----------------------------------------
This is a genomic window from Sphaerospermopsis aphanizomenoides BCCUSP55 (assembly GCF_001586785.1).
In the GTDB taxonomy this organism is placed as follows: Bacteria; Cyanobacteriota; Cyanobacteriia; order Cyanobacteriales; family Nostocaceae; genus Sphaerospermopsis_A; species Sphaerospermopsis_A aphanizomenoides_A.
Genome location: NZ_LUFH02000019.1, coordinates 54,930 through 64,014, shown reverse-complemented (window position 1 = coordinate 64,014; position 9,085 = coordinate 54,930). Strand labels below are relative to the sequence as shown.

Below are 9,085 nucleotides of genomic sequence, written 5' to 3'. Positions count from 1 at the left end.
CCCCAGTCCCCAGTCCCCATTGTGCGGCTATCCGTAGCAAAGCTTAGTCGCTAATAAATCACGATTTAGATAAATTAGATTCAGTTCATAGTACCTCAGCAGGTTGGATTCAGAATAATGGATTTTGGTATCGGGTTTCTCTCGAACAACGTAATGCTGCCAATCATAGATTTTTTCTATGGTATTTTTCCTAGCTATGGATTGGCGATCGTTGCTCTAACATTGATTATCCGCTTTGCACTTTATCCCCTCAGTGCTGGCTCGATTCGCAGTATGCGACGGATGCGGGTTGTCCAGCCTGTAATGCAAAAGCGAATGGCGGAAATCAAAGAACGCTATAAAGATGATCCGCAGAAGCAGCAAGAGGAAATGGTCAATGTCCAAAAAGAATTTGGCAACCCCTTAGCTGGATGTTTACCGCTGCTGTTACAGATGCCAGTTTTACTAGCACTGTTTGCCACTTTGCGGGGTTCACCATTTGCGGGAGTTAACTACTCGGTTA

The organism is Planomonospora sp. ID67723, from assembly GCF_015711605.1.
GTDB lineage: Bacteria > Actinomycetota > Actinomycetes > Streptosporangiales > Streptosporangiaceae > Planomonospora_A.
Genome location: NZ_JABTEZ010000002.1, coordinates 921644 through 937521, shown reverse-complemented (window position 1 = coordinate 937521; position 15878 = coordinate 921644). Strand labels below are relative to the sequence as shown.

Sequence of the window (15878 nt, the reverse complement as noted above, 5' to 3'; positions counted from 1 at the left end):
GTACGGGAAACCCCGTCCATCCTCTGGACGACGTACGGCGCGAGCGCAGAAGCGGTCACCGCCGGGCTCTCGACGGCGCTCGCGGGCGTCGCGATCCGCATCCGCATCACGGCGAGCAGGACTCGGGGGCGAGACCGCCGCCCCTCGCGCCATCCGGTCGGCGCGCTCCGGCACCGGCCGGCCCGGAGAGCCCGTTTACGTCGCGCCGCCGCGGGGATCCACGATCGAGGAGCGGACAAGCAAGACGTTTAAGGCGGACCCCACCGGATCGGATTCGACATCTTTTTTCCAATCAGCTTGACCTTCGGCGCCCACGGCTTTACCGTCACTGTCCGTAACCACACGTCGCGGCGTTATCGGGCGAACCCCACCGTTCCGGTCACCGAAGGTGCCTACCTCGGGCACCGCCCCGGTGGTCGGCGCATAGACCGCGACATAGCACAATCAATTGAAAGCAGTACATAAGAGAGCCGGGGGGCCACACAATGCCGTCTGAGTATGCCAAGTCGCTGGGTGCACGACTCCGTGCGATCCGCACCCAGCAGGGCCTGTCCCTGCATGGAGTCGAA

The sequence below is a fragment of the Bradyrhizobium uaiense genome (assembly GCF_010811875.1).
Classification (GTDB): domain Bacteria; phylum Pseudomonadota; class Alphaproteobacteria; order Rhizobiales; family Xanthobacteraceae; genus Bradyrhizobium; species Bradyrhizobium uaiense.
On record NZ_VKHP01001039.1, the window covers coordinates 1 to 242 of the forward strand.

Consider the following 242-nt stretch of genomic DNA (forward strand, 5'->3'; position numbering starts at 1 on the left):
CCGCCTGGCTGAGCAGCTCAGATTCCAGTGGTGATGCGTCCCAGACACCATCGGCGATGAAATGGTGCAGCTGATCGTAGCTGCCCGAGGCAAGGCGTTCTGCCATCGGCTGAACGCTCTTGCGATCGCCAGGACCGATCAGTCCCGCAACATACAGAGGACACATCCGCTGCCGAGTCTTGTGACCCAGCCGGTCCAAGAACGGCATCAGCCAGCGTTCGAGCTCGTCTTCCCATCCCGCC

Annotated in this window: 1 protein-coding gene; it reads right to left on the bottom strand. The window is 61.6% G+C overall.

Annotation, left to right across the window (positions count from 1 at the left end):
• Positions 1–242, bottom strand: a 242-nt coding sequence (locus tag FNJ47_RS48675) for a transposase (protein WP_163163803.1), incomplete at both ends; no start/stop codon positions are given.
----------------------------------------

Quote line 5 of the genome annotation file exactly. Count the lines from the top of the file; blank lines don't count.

CCCCAGTCCCCAGTCCCCATTGTGCGGCTATCCGTAGCAAAGCTTAGTCGCTAATAAATCACGATTTAGATAAATTAGATTCAGTTCATAGTACCTCAGCAGGTTGGATTCAGAATAATGGATTTTGGTATCGGGTTTCTCTCGAACAACGTAATGCTGCCAATCATAGATTTTTTCTATGGTATTTTTCCTAGCTATGGATTGGCGATCGTTGCTCTAACATTGATTATCCGCTTTGCACTTTATCCCCTCAGTGCTGGCTCGATTCGCAGTATGCGACGGATGCGGGTTGTCCAGCCTGTAATGCAAAAGCGAATGGCGGAAATCAAAGAACGCTATAAAGATGATCCGCAGAAGCAGCAAGAGGAAATGGTCAATGTCCAAAAAGAATTTGGCAACCCCTTAGCTGGATGTTTACCGCTGCTGTTACAGATGCCAGTTTTACTAGCACTGTTTGCCACTTTGCGGGGTTCACCATTTGCGGGAGTTAACTACTCGGTTA